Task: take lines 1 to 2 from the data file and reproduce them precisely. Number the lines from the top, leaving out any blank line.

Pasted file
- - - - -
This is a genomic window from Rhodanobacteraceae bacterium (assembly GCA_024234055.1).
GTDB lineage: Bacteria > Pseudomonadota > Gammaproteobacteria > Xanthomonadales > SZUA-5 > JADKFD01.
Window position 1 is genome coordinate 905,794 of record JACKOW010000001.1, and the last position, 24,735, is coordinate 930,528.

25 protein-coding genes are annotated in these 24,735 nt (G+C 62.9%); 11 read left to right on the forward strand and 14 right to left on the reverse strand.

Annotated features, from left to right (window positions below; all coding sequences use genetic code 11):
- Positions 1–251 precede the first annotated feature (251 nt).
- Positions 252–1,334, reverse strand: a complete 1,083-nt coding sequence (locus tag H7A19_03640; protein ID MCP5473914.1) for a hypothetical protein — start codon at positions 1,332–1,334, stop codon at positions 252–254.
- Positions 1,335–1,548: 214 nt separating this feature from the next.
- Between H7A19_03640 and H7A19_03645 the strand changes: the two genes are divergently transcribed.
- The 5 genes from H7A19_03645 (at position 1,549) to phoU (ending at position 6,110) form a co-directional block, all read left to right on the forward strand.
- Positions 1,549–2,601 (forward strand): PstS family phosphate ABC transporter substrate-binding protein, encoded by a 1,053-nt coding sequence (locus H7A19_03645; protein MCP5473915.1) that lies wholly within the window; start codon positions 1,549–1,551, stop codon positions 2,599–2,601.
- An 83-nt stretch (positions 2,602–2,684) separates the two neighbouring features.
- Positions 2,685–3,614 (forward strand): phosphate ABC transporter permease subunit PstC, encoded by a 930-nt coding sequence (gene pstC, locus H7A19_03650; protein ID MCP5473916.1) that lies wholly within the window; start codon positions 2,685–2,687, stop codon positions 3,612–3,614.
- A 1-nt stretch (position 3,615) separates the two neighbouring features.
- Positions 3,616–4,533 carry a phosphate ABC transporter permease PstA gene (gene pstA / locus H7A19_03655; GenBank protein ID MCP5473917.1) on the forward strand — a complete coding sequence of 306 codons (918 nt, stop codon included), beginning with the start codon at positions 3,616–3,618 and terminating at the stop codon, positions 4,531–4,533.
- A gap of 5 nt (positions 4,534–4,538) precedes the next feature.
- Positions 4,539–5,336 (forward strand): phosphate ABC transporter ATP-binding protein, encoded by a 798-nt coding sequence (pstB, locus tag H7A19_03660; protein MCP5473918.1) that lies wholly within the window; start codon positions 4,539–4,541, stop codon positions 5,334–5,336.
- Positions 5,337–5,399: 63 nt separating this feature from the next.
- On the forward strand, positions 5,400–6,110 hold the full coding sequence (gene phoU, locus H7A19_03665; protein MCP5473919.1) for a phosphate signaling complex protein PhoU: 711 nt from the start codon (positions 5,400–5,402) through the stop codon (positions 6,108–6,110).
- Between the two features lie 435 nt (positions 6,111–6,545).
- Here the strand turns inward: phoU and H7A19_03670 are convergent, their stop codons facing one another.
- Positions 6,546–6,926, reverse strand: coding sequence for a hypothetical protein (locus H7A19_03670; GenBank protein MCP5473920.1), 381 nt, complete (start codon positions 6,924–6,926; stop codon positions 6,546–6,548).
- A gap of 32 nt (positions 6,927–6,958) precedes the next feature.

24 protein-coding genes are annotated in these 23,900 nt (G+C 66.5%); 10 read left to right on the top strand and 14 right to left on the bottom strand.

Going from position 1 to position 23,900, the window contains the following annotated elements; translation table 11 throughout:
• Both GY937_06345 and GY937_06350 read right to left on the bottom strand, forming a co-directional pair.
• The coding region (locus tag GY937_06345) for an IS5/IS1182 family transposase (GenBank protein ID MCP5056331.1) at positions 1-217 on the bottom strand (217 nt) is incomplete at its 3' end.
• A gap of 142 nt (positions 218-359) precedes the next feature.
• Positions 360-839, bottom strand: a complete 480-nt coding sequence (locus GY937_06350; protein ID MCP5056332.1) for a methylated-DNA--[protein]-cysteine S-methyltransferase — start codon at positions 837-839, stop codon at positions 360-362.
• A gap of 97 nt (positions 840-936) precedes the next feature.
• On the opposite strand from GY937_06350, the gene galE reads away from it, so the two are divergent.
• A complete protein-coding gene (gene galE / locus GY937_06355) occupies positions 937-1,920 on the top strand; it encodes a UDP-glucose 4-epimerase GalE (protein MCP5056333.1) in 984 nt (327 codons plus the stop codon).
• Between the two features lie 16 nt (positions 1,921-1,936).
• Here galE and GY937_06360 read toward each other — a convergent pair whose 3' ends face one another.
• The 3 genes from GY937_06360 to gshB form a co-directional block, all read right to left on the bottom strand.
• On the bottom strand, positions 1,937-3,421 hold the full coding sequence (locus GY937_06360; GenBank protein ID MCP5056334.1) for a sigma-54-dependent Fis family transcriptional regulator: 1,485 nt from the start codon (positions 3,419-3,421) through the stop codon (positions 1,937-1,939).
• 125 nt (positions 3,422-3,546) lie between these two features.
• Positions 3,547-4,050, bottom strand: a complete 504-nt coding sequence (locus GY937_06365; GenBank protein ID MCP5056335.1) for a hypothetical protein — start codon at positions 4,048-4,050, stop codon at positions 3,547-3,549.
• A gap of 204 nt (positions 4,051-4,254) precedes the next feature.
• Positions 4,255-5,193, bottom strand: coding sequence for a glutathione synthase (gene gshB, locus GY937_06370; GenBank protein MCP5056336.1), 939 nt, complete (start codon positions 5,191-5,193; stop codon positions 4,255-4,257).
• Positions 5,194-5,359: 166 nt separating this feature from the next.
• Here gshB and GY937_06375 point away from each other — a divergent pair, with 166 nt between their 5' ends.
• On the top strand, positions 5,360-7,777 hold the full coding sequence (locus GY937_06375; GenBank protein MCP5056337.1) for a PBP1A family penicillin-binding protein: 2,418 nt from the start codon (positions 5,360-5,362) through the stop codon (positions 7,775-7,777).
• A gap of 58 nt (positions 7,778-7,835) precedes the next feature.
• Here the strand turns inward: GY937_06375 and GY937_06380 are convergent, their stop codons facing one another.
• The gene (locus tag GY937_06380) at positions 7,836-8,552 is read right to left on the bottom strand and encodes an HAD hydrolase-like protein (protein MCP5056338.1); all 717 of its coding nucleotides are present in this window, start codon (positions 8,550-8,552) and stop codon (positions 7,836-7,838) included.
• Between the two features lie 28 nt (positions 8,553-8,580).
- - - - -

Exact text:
This is a genomic window from Rhodanobacteraceae bacterium (assembly GCA_024234055.1).
GTDB lineage: Bacteria > Pseudomonadota > Gammaproteobacteria > Xanthomonadales > SZUA-5 > JADKFD01.